Nostalgia after Apartheid

  • Disillusionment, Youth, and Democracy in South Africa

  • by Amber R. Reed

  • 248 pages, 6.00 x 9.00

  • Hardcover | 9780268108779 | November 2020

  • eBook (Web PDF) | 9780268108809 | November 2020

  • eBook (EPUB) | 9780268108793 | November 2020

  • Kellogg Institute Series on Democracy and Development


In this engaging book, Amber Reed provides a new perspective on South Africa’s democracy by exploring Black residents’ nostalgia for life during apartheid in the rural Eastern Cape. Reed looks at a surprising phenomenon encountered in the post-apartheid nation: despite the Department of Education mandating curricula meant to teach values of civic responsibility and liberal democracy, those who are actually responsible for teaching this material (and the students taking it) often resist what they see as the imposition of “white” values. These teachers and students do not see South African democracy as a type of freedom, but rather as destructive of their own “African culture”—whereas apartheid, at least ostensibly, allowed for cultural expression in the former rural homelands. In the Eastern Cape, Reed observes, resistance to democracy occurs alongside nostalgia for apartheid among the very citizens who were most disenfranchised by the late racist, authoritarian regime. Examining a rural town in the former Transkei homeland and the urban offices of the Sonke Gender Justice Network in Cape Town, Reed argues that nostalgic memories of a time when African culture was not under attack, combined with the socioeconomic failures of the post-apartheid state, set the stage for the current political ambivalence in South Africa. Beyond simply being a case study, however, Nostalgia after Apartheid shows how, in a global context in which nationalism and authoritarianism continue to rise, the threat posed to democracy in South Africa has far wider implications for thinking about enactments of democracy.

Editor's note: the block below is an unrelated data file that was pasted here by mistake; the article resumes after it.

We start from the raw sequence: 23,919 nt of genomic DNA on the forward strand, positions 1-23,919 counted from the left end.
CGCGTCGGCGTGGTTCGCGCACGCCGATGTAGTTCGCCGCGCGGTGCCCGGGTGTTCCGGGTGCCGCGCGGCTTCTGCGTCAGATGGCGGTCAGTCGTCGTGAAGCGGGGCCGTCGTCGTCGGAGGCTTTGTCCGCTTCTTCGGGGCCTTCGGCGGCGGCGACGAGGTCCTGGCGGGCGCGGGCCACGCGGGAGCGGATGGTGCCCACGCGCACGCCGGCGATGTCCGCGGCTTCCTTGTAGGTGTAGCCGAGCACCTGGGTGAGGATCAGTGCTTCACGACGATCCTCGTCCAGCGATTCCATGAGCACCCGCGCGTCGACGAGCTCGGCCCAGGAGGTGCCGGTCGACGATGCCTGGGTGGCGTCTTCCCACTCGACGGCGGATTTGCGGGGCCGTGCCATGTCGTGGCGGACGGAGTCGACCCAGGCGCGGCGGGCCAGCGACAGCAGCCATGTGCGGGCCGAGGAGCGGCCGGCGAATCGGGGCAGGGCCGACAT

Nostalgia after Apartheid offers a unique approach to understanding how the attempted post-apartheid reforms have failed rural Black South Africans, and how this failure has led to a nostalgia for the very conditions that once oppressed them. It will interest scholars of African studies, postcolonial studies, anthropology, and education, as well as general readers interested in South African history and politics.